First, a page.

DICT involved in Great White Shark recovery

DICT involved in Great White Shark recovery

LIVE STREAMING FROM WHALE FESTIVAL

September 30, 2010 by dyertrust

UPDATE – 30 September – The Marine tent at the Whale Festival was a huge hit and the live streaming was viewed via our different websites from people all over the world – thank you. We hope to post each talk on our DICT YouTube channel shortly.

It is always exciting when whales are found stranded. Of course we would rather see them alive in the ocean, but when they do die and wash ashore there is so much information for us as scientists to obtain. Skin samples can be used for DNA-analysis, which can tell us the sex of the individual as well as the relationship to other animals in our databases. The baleen as well as blubber can be analyzed for isotopes and fatty acid composition, which enables us to trace back the composition of the animals diet, since species specific isotopes are found in different fish species as well as krill. If it is a toothed whale, we can use the teeth to estimate the age of the animal, by counting the layers of dentine in a cross section.

If the animal is fresh, we can obtain a lot more information and conduct a necropsy, where we can take stomach samples and investigate if the animal had any parasites in the lungs or intestines etc, and any scars on the skin will indicate if the animal has been entangled in fishing gear or hit by ship propellers. These samples can help us to better understand the live animals and thereby help us to protect them.

The beach of Pringle Bay was very rocky and unfortunately quite full of rubbish, which told us that there must had been some huge waves coming in over the last days. The whale carcass was laying squeezed inbetween some rocks and it had been dead for at least a week. It was a 9 m juvenileA call was received telling us about a washed up whale at a nearby stretch of beach called Die Plaat.The crew headed off to gather samples which we send to Mammal Research Institute (University of Pretoria) and Oceans and Coasts (Department of Environmental Affairs).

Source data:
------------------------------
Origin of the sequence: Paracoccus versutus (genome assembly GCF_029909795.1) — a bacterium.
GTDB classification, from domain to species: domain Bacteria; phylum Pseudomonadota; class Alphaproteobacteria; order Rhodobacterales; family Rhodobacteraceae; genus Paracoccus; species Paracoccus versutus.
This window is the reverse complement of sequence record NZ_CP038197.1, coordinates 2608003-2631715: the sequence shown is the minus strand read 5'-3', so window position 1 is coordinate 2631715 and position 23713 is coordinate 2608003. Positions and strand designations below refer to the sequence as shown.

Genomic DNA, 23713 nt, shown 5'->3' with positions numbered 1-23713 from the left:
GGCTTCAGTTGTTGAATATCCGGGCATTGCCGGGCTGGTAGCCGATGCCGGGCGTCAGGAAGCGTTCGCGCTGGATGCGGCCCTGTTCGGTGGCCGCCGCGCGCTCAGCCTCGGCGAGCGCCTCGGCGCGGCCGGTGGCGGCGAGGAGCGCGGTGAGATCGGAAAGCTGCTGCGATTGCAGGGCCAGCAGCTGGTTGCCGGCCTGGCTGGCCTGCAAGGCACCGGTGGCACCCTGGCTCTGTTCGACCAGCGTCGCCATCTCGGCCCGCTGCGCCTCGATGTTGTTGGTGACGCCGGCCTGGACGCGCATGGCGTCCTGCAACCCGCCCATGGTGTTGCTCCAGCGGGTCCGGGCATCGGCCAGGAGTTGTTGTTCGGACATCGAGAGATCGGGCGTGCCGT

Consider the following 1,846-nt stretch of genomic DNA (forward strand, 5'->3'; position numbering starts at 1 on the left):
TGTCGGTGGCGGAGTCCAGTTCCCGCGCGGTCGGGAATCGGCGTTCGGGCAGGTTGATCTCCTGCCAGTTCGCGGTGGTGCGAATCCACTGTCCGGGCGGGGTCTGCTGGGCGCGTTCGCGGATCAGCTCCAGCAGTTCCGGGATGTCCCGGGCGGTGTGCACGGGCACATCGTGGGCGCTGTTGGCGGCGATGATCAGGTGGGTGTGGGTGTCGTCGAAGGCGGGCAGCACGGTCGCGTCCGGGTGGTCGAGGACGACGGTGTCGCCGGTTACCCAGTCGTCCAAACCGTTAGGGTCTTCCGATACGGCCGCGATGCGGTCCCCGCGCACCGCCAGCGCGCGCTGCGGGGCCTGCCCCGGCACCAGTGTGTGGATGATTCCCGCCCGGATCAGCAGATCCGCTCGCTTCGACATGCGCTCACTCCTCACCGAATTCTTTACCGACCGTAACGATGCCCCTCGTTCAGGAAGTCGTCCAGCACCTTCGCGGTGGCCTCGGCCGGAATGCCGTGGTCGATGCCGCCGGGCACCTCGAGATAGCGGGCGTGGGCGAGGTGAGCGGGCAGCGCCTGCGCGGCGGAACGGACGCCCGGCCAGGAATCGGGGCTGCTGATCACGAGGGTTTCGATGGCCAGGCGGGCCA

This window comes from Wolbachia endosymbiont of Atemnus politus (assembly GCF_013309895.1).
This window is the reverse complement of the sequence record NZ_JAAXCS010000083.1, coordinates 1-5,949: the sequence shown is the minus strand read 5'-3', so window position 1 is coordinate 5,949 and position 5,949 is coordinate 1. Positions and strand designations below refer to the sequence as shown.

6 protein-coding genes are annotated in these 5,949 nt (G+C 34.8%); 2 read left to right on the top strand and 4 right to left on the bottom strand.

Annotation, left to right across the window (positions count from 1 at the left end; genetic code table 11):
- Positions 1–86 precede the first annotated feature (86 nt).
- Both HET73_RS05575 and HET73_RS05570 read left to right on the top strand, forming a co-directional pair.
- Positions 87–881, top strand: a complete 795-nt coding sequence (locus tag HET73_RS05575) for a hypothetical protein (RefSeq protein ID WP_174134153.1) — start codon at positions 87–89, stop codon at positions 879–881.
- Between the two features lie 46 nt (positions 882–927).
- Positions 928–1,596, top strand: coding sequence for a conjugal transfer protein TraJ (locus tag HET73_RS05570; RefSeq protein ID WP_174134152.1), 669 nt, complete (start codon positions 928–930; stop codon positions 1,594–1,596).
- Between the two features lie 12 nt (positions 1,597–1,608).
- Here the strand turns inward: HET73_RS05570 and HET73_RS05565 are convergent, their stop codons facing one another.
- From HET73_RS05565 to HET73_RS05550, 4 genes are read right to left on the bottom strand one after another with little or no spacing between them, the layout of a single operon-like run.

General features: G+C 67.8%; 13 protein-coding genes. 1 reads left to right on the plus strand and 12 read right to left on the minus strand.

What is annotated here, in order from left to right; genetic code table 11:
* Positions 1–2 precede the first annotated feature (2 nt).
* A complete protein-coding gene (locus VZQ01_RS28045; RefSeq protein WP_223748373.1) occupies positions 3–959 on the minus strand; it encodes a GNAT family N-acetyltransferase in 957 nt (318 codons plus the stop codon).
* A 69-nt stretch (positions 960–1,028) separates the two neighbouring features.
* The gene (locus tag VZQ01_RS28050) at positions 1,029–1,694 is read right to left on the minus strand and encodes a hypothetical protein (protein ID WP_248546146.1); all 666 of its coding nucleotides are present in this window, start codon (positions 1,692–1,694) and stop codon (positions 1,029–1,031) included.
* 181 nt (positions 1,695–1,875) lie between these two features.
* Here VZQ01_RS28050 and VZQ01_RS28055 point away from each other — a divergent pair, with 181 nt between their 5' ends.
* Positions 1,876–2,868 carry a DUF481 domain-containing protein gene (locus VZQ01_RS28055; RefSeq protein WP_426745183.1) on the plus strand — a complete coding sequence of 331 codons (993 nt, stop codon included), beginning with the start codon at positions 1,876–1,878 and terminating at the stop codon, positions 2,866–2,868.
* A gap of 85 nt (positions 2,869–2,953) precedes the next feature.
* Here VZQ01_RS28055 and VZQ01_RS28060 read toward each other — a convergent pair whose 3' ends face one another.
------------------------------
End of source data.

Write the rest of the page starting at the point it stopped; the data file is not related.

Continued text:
It was a juvenile humpback male whale, 10.2m long. Although it was in a good condition with a thick layer of blubber, it was starting to decompose so we could not do a full necropsy. Cause of death uncertain at this point. There were some post mortem shark bites and no boat marks that were evident.

We took four samples of:
blubber
baleen
barnacles
muscle (a small sample, since it was hard to get to it)

See video below for more information.

Katja Vinding Petersen

Jun 22nd, 2012|Uncategorized|

DICT involved in Great White Shark recovery

LIVE STREAMING FROM WHALE FESTIVAL

September 30, 2010 by dyertrust

UPDATE – 30 September – The Marine tent at the Whale Festival was a huge hit and the live streaming was viewed via our different websites from people all over the world – thank you. We hope to post each talk on our DICT YouTube channel shortly.

It is always exciting when whales are found stranded. Of course we would rather see them alive in the ocean, but when they do die and wash ashore there is so much information for us as scientists to obtain. Skin samples can be used for DNA-analysis, which can tell us the sex of the individual as well as the relationship to other animals in our databases. The baleen as well as blubber can be analyzed for isotopes and fatty acid composition, which enables us to trace back the composition of the animals diet, since species specific isotopes are found in different fish species as well as krill. If it is a toothed whale, we can use the teeth to estimate the age of the animal, by counting the layers of dentine in a cross section.

If the animal is fresh, we can obtain a lot more information and conduct a necropsy, where we can take stomach samples and investigate if the animal had any parasites in the lungs or intestines etc, and any scars on the skin will indicate if the animal has been entangled in fishing gear or hit by ship propellers. These samples can help us to better understand the live animals and thereby help us to protect them.

The beach of Pringle Bay was very rocky and unfortunately quite full of rubbish, which told us that there must had been some huge waves coming in over the last days. The whale carcass was laying squeezed inbetween some rocks and it had been dead for at least a week. It was a 9 m juvenileA call was received telling us about a washed up whale at a nearby stretch of beach called Die Plaat.The crew headed off to gather samples which we send to Mammal Research Institute (University of Pretoria) and Oceans and Coasts (Department of Environmental Affairs).

It was a juvenile humpback male whale, 10.2m long. Although it was in a good condition with a thick layer of blubber, it was starting to decompose so we could not do a full necropsy. Cause of death uncertain at this point. There were some post mortem shark bites and no boat marks that were evident.

We took four samples of:
blubber
baleen
barnacles
muscle (a small sample, since it was hard to get to it)

See video below for more information.

Katja Vinding Petersen

Jun 22nd, 2012|Uncategorized|